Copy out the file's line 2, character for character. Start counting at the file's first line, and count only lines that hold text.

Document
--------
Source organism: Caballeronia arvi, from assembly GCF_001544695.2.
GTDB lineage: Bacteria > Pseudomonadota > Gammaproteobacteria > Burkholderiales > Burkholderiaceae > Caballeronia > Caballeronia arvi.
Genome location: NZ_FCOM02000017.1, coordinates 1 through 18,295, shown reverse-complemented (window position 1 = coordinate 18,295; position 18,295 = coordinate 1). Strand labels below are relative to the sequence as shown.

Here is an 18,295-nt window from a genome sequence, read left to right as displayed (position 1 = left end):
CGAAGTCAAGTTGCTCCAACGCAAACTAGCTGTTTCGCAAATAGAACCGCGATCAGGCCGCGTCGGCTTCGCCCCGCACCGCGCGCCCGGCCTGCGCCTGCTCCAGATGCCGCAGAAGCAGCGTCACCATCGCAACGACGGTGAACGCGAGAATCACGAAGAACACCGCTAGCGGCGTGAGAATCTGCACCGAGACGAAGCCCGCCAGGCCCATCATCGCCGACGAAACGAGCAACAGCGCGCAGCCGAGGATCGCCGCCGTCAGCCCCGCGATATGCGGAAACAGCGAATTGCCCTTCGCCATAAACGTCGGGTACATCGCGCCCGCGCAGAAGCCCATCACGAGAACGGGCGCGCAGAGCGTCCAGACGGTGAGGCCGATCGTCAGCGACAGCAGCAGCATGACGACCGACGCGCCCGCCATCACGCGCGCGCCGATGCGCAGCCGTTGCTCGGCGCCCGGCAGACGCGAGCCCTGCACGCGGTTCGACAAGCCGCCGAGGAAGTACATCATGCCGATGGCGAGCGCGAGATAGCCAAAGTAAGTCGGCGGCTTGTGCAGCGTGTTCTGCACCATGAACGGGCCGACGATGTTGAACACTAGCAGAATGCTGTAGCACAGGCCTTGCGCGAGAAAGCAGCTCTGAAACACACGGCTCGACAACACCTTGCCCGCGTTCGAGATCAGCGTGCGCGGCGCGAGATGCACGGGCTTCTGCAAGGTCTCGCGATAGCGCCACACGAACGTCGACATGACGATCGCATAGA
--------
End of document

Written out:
GTDB lineage: Bacteria > Pseudomonadota > Gammaproteobacteria > Burkholderiales > Burkholderiaceae > Caballeronia > Caballeronia arvi.